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Against the grain of the state’s monopolization of ceremony, ceremonies are small and profligate ; if they weren’t everywhere and all the time we’d be dead. The ruins, which are small rituals, aren’t absent but surreptitious, a range of songful scarring, when people give a sign, shake a hand. But what if together we can fall, because we’re fallen, because we need to fall again, to continue in our common fallenness, remembering that falling is in apposition to rising, their combination given in lingering, as the giving of pause, recess, vestibular remain, custodial remand, hold, holding in the interest of rub, dap’s reflex and reflection of maternal touch, a maternal ecology of laid hands, of being handled, handed, handed down, nurture’s natural dispersion, its endless refusal of standing. Hemphill emphatically announces the sociality that Luther shelters. Fallen, risen, mo(u)rnful survival. When black men die, it’s usually because we love each other, whether we run, or fight, or surrender. Consider Michael Brown’s generative occurrence and recurrence as refusal of the case, as refusal of standing. You can do this but only if you wish to insert yourself, and now I must abuse a phrase of Ah Kee’s, into black worldlessness. Our homelessness. Our selflessness. None of which are or can be ours.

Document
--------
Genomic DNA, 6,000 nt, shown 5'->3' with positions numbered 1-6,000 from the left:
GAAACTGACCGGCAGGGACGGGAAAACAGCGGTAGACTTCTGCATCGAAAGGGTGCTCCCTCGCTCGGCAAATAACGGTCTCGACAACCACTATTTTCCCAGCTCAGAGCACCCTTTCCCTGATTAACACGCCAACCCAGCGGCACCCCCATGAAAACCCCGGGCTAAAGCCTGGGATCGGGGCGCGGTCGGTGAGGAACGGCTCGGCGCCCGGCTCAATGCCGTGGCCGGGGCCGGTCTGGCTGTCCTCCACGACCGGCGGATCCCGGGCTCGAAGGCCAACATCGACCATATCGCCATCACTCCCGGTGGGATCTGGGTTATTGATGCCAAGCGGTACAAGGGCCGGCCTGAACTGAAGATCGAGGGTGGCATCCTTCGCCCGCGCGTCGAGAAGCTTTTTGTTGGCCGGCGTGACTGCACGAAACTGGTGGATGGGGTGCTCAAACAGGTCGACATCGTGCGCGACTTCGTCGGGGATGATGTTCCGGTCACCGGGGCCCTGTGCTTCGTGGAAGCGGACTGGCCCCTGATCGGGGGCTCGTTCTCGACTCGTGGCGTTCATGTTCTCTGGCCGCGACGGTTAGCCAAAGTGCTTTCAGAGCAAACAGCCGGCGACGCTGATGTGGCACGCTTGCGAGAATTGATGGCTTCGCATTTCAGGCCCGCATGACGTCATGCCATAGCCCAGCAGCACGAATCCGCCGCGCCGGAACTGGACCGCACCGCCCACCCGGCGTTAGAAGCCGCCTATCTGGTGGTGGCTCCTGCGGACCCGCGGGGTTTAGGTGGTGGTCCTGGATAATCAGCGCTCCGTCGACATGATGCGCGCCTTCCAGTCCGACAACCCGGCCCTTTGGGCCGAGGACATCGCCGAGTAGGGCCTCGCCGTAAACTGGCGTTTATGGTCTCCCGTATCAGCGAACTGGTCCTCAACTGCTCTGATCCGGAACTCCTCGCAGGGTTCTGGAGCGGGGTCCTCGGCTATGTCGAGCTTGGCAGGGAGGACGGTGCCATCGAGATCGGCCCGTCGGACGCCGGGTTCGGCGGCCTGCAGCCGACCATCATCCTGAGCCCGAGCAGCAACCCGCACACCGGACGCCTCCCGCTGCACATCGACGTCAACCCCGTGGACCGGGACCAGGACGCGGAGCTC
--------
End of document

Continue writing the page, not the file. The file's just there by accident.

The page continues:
« Michael Brown »
Boundary 2 : An International Journal of Literature and Culture n° 42
Duke University Press 2015
p. 81–87
apposition black homelessness michael brown moten